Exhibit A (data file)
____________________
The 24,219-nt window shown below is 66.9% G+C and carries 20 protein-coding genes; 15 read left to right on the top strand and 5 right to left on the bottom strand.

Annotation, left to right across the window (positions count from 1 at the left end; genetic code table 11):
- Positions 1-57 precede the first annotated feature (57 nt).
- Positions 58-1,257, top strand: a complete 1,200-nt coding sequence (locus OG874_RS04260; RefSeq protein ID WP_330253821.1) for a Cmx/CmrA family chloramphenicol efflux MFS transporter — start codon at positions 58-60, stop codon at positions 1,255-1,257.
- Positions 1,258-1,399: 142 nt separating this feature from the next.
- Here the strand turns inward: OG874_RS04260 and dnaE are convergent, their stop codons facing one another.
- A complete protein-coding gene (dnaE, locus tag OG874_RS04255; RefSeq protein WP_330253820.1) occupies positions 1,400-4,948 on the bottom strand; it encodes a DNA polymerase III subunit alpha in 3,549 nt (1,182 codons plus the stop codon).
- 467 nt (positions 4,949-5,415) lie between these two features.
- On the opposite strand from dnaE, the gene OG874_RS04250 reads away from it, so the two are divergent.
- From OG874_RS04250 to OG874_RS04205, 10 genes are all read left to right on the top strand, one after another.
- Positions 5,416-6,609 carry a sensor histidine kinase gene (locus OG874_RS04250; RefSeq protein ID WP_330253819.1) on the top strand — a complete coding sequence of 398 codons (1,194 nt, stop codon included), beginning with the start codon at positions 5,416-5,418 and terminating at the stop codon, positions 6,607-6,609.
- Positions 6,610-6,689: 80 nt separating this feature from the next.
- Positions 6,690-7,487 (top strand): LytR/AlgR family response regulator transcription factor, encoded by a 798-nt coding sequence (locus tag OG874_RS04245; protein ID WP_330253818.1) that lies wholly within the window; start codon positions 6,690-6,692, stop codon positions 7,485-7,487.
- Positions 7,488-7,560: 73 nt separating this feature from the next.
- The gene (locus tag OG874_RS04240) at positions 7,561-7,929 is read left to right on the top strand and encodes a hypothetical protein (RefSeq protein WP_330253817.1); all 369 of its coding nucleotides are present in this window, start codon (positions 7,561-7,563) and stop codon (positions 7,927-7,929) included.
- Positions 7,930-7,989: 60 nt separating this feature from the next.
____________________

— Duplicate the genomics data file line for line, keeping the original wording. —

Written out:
The 24,219-nt window shown below is 66.9% G+C and carries 20 protein-coding genes; 15 read left to right on the top strand and 5 right to left on the bottom strand.

Annotation, left to right across the window (positions count from 1 at the left end; genetic code table 11):
- Positions 1-57 precede the first annotated feature (57 nt).
- Positions 58-1,257, top strand: a complete 1,200-nt coding sequence (locus OG874_RS04260; RefSeq protein ID WP_330253821.1) for a Cmx/CmrA family chloramphenicol efflux MFS transporter — start codon at positions 58-60, stop codon at positions 1,255-1,257.
- Positions 1,258-1,399: 142 nt separating this feature from the next.
- Here the strand turns inward: OG874_RS04260 and dnaE are convergent, their stop codons facing one another.
- A complete protein-coding gene (dnaE, locus tag OG874_RS04255; RefSeq protein WP_330253820.1) occupies positions 1,400-4,948 on the bottom strand; it encodes a DNA polymerase III subunit alpha in 3,549 nt (1,182 codons plus the stop codon).
- 467 nt (positions 4,949-5,415) lie between these two features.
- On the opposite strand from dnaE, the gene OG874_RS04250 reads away from it, so the two are divergent.
- From OG874_RS04250 to OG874_RS04205, 10 genes are all read left to right on the top strand, one after another.
- Positions 5,416-6,609 carry a sensor histidine kinase gene (locus OG874_RS04250; RefSeq protein ID WP_330253819.1) on the top strand — a complete coding sequence of 398 codons (1,194 nt, stop codon included), beginning with the start codon at positions 5,416-5,418 and terminating at the stop codon, positions 6,607-6,609.
- Positions 6,610-6,689: 80 nt separating this feature from the next.
- Positions 6,690-7,487 (top strand): LytR/AlgR family response regulator transcription factor, encoded by a 798-nt coding sequence (locus tag OG874_RS04245; protein ID WP_330253818.1) that lies wholly within the window; start codon positions 6,690-6,692, stop codon positions 7,485-7,487.
- Positions 7,488-7,560: 73 nt separating this feature from the next.
- The gene (locus tag OG874_RS04240) at positions 7,561-7,929 is read left to right on the top strand and encodes a hypothetical protein (RefSeq protein WP_330253817.1); all 369 of its coding nucleotides are present in this window, start codon (positions 7,561-7,563) and stop codon (positions 7,927-7,929) included.
- Positions 7,930-7,989: 60 nt separating this feature from the next.